Note that by induction we can reduce the proof of Joe's claim to the case where n = 1. The proof outlined in TASK III for Exercise 37 can be modified to prove Joe's statement for n = 1. So, his conjecture is true. - Rankeya

**Splitting Type Data**

degree5_someresults.pdf generated by this program:degree5_splittingtypes.txt that uses John's rational curve generator with Joe's splitting type computer

degree4_splittingtypes_.txt: I ran this for 3 1/2 hours straight and found not a single interesting (without duplicate polynomial entries) curve. Maybe we can try to prove that there aren't any? Update: This is worth attempting, because if a non-duplicate curve exists then it is free–its splitting type would start with one 4 and then necessarily have 0s follow. But it seems that all degree 4 curves are composed of 3 duplicate polynomials.

* Adding to Joe's observation, this could a problem that the computer can handle. We just look at all 6*5 matrices over F_2 of maximal rank, and see which of morphisms given by these matrices satisfy the Fermat hypersurface and have gcd 1. What is great is that if one such morphism is found, it will definitely be free due to the observation made in TASK III - Rankeya

degree8_results.pdf: A single non-duplicate curve found after 30,000,000 iterations of factor.gp

a_free_curve_of_degree_8.pdf: **A free curve of degree 8!!!**

**A bogus idea for degree d = 5 (Rankeya)**

A polynomial of degree d in F_2[S,T] is just a d+1 tuple of elements of F_2. For d = 5, we have so far gotten splitting types where at least one of the f_i = 5. This means that G_0, …, G_5 are linearly dependent over F_2. If one the f_i = 5, the morphism is neither free nor very free (see discussion on TASK III page regarding degree d not being divisible by 4). Now, the data of a morphism of degree 5 is the same as a 6 by 6 matrix with entries in F_2. So, to prove that very free/ free morphisms of degree 5 exist or don't exist, we first need to come up with G_0, …, G_5 which are linearly independent over k. This is equivalent to listing all the elements of GL_6(F_2), then deciding which of those give us morphisms from P^1 to our Fermat hypersurface. I don't know if PARI can just list all elements of GL_6(F_2), or if listing elements of GL_6(F_2) is computationally feasible. But, this is an idea. The cardinality of GL_6(F_2) is (2^6 - 1)(2^6 - 2)(2^6 - 2^2) (2^6 - 2^3)(2^6 - 2^4)(2^6 - 2^5). Also, the order of the rows do not matter, so we can further divide by a factor of 6! = 720.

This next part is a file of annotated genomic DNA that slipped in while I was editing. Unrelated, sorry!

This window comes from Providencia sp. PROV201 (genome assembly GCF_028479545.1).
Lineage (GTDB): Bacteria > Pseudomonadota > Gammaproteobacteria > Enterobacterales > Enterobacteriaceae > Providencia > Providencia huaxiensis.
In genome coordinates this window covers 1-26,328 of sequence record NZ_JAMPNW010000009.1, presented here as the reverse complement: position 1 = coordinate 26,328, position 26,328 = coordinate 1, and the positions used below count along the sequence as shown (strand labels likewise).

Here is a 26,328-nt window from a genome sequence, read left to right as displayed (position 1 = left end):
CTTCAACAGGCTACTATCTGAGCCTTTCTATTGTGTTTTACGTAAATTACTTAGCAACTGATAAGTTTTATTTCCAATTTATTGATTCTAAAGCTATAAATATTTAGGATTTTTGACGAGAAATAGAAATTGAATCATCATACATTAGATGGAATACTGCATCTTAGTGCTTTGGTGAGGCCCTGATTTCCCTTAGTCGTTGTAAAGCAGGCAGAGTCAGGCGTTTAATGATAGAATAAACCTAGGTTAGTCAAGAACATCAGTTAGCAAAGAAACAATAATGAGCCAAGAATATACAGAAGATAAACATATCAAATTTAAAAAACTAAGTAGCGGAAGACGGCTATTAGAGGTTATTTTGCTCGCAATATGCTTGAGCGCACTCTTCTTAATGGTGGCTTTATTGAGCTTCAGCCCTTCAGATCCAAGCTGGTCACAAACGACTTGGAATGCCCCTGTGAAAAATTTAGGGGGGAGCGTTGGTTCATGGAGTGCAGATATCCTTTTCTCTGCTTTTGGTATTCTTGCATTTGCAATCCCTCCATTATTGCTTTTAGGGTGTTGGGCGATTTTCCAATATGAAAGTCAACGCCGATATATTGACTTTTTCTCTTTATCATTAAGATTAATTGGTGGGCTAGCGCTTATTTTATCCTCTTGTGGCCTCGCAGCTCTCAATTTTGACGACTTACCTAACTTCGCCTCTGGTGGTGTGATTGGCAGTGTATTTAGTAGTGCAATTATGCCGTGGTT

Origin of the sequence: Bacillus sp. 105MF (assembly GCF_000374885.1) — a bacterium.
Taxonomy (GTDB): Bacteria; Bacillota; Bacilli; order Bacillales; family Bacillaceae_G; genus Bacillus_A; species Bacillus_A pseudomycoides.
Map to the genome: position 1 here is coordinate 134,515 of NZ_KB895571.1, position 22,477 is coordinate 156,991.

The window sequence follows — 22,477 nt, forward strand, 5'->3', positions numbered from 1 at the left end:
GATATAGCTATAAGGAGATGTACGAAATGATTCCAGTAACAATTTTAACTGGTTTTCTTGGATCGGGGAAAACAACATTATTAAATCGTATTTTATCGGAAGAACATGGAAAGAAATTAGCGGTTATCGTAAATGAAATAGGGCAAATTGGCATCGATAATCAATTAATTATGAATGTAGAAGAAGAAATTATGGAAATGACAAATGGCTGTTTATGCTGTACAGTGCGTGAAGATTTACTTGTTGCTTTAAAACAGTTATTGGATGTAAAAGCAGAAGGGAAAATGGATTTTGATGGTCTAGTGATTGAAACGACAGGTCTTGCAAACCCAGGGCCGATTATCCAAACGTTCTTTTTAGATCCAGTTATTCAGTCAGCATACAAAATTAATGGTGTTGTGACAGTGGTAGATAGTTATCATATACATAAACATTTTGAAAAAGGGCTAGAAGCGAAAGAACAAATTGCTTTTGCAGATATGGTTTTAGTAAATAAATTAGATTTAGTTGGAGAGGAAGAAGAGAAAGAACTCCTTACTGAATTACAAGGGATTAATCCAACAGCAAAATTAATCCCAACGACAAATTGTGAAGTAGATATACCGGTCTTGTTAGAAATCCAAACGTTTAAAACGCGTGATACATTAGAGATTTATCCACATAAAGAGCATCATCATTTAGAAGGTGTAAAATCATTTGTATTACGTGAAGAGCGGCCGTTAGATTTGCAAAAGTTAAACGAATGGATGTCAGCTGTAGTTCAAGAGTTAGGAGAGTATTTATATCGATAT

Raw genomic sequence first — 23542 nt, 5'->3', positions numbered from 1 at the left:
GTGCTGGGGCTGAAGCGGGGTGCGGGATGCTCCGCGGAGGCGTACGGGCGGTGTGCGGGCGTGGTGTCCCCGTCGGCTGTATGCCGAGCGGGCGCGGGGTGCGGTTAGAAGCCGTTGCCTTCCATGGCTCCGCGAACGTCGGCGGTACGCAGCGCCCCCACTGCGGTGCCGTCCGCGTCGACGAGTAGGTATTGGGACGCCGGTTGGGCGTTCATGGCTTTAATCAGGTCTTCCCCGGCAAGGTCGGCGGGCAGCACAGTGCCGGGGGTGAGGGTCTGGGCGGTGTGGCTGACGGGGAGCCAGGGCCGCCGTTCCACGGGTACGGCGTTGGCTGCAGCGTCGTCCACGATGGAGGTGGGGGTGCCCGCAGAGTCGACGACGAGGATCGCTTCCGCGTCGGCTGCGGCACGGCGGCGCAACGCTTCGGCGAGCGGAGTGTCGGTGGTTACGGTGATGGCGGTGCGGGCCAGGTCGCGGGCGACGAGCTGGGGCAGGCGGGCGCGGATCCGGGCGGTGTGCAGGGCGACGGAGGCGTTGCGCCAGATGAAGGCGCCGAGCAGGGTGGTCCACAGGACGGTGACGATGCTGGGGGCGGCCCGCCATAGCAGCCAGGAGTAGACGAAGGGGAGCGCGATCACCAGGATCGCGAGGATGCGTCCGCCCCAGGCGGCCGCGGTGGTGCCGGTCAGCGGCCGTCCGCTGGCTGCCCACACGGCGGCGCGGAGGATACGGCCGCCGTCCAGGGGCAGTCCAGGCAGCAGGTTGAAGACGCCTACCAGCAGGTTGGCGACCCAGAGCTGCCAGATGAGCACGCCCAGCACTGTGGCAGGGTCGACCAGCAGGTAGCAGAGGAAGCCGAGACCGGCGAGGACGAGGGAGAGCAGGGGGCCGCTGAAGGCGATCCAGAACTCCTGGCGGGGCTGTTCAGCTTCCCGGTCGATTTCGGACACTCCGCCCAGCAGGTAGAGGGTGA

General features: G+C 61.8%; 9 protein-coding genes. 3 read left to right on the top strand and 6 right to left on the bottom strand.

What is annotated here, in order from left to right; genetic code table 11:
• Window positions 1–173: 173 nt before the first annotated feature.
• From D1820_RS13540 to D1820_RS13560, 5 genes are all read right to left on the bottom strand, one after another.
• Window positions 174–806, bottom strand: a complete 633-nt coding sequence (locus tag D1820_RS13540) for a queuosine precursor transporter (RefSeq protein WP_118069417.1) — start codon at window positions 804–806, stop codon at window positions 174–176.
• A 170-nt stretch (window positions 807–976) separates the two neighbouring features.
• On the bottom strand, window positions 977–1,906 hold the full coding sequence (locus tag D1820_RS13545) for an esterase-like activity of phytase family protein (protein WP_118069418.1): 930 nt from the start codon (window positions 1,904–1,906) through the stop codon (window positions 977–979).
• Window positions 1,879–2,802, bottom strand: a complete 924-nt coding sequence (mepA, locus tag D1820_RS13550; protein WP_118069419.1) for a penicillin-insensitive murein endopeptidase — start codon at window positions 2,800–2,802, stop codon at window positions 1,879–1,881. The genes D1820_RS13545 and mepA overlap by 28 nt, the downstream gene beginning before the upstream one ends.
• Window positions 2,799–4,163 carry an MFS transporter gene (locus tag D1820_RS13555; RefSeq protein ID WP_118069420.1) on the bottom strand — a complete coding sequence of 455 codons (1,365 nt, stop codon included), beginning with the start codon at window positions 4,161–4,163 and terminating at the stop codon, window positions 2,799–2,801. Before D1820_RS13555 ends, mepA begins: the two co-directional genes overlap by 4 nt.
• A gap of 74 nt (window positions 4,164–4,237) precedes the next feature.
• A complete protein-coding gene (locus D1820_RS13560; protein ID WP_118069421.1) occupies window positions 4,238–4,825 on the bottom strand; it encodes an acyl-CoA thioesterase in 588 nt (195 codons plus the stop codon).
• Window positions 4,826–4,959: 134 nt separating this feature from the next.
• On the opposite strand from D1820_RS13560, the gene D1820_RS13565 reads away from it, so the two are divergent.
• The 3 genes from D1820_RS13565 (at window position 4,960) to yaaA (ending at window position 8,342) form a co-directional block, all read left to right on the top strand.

**Later Edit:** Earlier I thought that just finding an element of GL_6(F_2) satisfying the Fermat hypsersurface, might not be enough. But this really is sufficient.

**Generalizing bogus idea for degrees d such that 4 does not divide d, where d ≥ 5**

In TASK III, I showed that for such d, if one of the f_i = d, then the morphism cannot be free or very free. So, we need to look at those morphisms φ = (G_0,…,G_5) such that G_0, …, G_5 are linearly independent over F_2, as otherwise we will get at least one f_i = d. This first amounts to finding 6*(d+1) matrices over F_2 with maximal rank, and then choosing those polynomial G_0,…,G_5 given by these matrices which satisfy the Fermat hypersurface, and having gcd 1. This might narrow down our search space. Note that this does not guarantee that we will find a free or very free morphism, but I think we can be more selective about which morphisms we need to look at. The cardinality of the set of such matrices is (2^{d+1} - 1)(2^{d+1} - 2)(2^{d+1} - 2^2)(2^{d+1} - 2^3)(2^{d+1} - 2^4)(2^{d+1} - 2^5).

This might have a shot because PARI seems to be quick at handling matrices over F_2, and we can write an efficient algorithm for PARI to display 6*(d+1) matrices of maximal rank, without having to go through all 6*(d+1) matrices over F_2.